Robert HowseRead PDFRead PDF
Today, arguably, investor-state arbitration has become the most controversial form of international litigation. Arbitration under the International Centre for the Settlement of Investment Disputes (ICSID) or UNCITRAL (the United Nations Commission on International Trade Law) allows an investor to sue a host state before an ad hoc arbitral tribunal for violations of bilateral investment treaties (BITs) or trade and investment agreements (e.g., the North American Free Trade Agreement (NAFTA)). If successful the investor can enforce a monetary award against the host state in ordinary courts around the world. This regime has been characterized as a network of secret or “shadow” courts dominated by a clique of elite arbitrators motivated not by justice but by personal wealth acquisition, a system where multinational corporations unleash blue chip law firms on some of the poorest countries in the world, forcing multimillion dollar settlements or winning awards that are even larger, sometimes more than an impoverished nation’s entire annual budget for health, education, and public security. Reform proposals have included replacing arbitration with an investment court system, either based in bilateral agreements, or a separate multilateral institution (as now is proposed by the EU and Canada).
The aim of this essay is to develop a conceptual framework or model that could inform debate over reform proposals on ISDS as well as to evaluate critiques and defenses of the existing system of investor protection in international law. Unlike the case of trade law, until very recently there was little theoretical or empirical work in economics that could inform a rigorous scholarly approach. Most justifications for the investment regime invoke one or more of the following rationales: 1) treaty protection provides an incentive to foreign investors that results in an increase in the kind of FDI that has positive impacts on the countries concerned, including positive developmental impacts in the case of poor countries; 2) treaty protection can function as an incentive for countries to improve governance and the rule of law to meet international standards, or as a substitute for domestic rule of law where it is weak or based on a political or economic system unacceptable to investors and the countries they come from; 3) international justice (fairness in the treatment of aliens); 4 ) treaty protection disciplines inefficient discriminatory barriers to FDI just as WTO norms do in the case of trade, thereby allowing a continuity of legal disciplines on protectionism across external contracting (trade) and internal contracting (investment) of the firm.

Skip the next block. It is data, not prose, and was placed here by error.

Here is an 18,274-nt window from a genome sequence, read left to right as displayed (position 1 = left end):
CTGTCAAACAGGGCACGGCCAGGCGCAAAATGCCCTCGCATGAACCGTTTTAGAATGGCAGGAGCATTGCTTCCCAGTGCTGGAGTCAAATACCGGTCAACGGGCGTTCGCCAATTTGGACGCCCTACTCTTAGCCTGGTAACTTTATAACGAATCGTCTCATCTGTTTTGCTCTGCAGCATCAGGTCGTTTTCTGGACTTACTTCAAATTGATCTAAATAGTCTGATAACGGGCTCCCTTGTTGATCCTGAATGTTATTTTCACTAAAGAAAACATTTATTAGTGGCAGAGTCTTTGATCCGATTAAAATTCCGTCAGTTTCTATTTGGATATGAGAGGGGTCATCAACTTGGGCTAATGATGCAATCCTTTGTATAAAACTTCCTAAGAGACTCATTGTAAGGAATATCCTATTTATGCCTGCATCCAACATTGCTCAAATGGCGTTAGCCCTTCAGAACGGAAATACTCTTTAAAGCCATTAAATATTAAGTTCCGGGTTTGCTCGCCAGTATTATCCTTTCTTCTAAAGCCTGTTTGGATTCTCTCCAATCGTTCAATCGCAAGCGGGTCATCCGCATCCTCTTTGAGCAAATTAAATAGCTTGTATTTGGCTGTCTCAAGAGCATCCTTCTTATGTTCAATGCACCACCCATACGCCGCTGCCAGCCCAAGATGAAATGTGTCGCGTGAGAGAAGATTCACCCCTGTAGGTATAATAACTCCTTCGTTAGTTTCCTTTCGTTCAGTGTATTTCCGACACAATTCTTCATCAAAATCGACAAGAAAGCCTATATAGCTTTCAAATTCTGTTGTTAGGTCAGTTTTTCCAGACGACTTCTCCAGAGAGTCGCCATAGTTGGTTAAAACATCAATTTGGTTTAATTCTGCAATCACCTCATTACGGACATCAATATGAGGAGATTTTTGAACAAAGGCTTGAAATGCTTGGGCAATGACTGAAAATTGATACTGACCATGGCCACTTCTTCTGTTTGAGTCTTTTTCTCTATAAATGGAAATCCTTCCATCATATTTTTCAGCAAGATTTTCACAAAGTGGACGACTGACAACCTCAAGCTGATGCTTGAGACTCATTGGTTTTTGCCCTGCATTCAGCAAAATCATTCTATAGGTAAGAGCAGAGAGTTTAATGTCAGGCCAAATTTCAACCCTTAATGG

I begin with a historical overview of international law protection of foreign investors. This overview suggests that such protection has always been controversial, but that the controversies have shifted along different ideological, institutional, and geopolitical axes over time, sometimes focusing on substantive legal norms or even where they should be negotiated, and at other times on the proper forum for settling disputes. After the historical overview, I next disaggregate (the often not clearly or well distinguished) rationales for giving foreign investors special protections under international law in their dealings with host states. I consider such economic theory and empirical work that exists on foreign investment as well as political economy approaches, theories about bargaining between governments and firms (e.g., Laffont and Tirole), and other relevant normative conceptions such as good governance, rule of law, and non-discrimination. I attempt a rough or preliminary evaluation of the strength of the various rationales, in light of possible downsides that have been identified in the literature. The third section examines what kind of dispute settlement is optimal based upon a given rationale and the kind of substantive norms that would be well-matched to that rationale. Here I address (admittedly stylized) options: the existing system, assuming widely criticized features of it are largely preserved; state-to-state dispute settlement, which over history has been the predominate model for settling disputes in international economic relations (and where the most highly developed form is represented by the WTO dispute settlement system); a bilateral Investment Court System (ICS) as proposed by the EU and featured in CETA and the EU-Vietnam Agreement; or a multilateral investment tribunal. My conclusion is that to the extent that any of the commonly stated rationales for the investment regime hold water, and the substantive norms of the regime fit with these rationales, a multilateral investment court is a superior forum to investor-state arbitration, or even bilateral adjudication; moreover, on some rationales, the availability not just of investor claims but of standing for other stakeholders and of state-to-state dispute settlement in the multilateral court may be of key importance.